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The Silence of Dean Maitland (1934)


A young clergyman, Cyril Maitland (John Longden) falls in love with a beautiful young vamp, Alma Lee (Charlotte Francis), in a seaside town. He is engaged to another woman, but Alma becomes pregnant. When her father Ben (Les Warton) finds out, he attacks the pastor and is killed in a fall. Maitland’s closest friend, Doctor Henry Everard (John Warwick) gets the blame, but neither Alma nor Maitland speaks up to clear him. Everard spends 20 years in jail as Maitland becomes a well-known author and bishop. On his release from jail, Everard comes to kill the man who ruined his life.

Curator’s notes

Ken G Hall wrote in his memoirs that he was initially reluctant to make this film, which was suggested by the boss of Union Theatres, Stuart Doyle. The original novel had been turned into a successful stage melodrama well before Raymond Longford filmed it in 1913. Hall found both book and play unfilmable, in the context of the sound era, but he persevered and the film became one of his biggest successes.

The scandalous story was updated, the dialogue modernised, and Hall pushed the bounds of how much of the sex could be shown, rather than suggested. The censors reacted on cue, objecting to Charlotte Francis’s brief seaside nude scene at the beginning, and demanding a trim to the only scene in which the pastor actually kisses her. The Cinesound publicity department fed the controversy in the newspapers and supplied photos to keep it going.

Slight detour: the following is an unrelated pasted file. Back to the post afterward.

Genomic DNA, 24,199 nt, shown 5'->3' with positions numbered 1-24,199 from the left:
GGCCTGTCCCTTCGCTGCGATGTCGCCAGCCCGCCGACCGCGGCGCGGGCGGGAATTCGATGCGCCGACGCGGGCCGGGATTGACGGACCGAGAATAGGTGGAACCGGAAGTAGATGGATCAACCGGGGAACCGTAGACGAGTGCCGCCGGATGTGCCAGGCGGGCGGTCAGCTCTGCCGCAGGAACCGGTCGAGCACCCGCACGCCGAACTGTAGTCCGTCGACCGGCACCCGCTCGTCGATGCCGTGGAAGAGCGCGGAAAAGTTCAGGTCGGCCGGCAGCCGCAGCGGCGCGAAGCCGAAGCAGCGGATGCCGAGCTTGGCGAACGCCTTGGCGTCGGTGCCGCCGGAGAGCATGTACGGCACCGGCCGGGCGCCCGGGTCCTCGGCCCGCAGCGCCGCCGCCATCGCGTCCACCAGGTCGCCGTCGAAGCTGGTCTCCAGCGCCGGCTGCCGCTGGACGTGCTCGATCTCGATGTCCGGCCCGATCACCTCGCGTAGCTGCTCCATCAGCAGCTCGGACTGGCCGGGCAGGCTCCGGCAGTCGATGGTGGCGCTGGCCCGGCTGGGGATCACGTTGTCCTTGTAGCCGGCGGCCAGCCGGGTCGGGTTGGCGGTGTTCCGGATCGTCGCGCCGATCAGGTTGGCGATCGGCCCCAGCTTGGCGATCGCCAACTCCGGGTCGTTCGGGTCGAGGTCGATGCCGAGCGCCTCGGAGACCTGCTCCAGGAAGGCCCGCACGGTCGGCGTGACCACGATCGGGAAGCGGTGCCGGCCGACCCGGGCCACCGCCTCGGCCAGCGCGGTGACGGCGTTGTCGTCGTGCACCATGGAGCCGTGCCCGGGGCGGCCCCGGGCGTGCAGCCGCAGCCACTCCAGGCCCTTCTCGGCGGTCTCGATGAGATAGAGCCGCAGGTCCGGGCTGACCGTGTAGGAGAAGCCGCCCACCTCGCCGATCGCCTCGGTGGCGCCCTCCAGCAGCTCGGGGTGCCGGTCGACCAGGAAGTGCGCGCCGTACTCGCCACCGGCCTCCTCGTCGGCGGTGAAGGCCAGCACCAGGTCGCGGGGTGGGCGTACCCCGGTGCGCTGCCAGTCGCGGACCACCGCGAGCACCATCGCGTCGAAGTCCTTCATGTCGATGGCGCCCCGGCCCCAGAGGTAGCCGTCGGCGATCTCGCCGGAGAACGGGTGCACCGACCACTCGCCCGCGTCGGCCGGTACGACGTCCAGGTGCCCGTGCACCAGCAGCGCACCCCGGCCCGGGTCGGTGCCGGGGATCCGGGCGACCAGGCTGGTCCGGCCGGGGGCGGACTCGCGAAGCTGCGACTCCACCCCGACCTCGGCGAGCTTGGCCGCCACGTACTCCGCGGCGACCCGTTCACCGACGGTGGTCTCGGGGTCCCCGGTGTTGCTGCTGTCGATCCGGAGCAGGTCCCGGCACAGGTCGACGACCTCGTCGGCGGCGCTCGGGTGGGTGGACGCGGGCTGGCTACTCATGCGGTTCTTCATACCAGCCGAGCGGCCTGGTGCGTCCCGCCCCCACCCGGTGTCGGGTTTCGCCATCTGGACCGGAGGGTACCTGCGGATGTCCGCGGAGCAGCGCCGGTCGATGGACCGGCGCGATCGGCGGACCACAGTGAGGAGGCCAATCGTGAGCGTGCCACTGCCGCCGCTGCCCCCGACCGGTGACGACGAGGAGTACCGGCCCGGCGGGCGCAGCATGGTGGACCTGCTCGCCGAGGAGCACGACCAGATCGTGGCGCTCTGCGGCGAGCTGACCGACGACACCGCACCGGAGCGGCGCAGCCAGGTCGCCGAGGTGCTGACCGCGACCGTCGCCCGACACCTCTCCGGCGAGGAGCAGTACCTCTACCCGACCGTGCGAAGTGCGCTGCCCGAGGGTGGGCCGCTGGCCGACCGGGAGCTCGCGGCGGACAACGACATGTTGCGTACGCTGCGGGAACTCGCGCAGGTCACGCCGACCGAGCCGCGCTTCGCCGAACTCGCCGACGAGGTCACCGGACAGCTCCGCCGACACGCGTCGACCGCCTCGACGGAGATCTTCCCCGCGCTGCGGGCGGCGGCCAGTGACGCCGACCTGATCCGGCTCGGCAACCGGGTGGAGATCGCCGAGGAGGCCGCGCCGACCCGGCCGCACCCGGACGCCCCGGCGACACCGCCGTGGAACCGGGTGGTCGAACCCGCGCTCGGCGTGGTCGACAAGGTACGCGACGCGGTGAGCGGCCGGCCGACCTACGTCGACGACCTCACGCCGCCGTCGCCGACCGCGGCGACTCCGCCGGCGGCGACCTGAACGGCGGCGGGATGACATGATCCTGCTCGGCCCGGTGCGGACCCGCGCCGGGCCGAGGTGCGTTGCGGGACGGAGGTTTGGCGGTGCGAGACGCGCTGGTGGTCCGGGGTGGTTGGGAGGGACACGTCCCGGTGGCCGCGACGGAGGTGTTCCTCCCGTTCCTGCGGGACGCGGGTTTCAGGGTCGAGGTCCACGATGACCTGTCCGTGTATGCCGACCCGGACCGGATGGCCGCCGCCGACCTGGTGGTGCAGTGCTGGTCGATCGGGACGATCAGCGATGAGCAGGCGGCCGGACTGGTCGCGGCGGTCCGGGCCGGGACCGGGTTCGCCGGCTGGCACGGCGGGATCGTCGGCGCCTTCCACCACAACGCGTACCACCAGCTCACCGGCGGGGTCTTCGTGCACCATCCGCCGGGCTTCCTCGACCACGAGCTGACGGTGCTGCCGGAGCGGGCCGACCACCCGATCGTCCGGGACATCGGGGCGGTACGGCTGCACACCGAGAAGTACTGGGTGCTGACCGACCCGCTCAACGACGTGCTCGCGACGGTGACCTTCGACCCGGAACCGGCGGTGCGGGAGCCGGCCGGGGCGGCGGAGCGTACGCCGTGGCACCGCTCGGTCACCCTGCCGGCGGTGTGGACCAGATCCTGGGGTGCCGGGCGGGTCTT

To modern eyes, the film retains much of its melodramatic origins, but Hall tried his best to minimise these old-fashioned techniques. He was very concerned that the production would incite religious anger, but it was a popular smash instead.

The original novel was set in England, and Hall made it look and sound like it was filmed there – which may have deflected some religious ire from the local churches. Much of it was filmed around Camden, NSW where Hall’s mother came from.

The cinematographer was Frank Hurley, making his second film for Cinesound Productions. Hurley’s command of studio lighting is evident in the studio-bound scenes. He continued as Cinesound’s chief cameraman for the next four years, shooting all or part of Hall’s successive features.

The version of Maitland released in England was cut down, but was still successful. That version was about 13 minutes shorter than the original running time of 95 minutes. Both versions are preserved in the National Film and Sound Archive.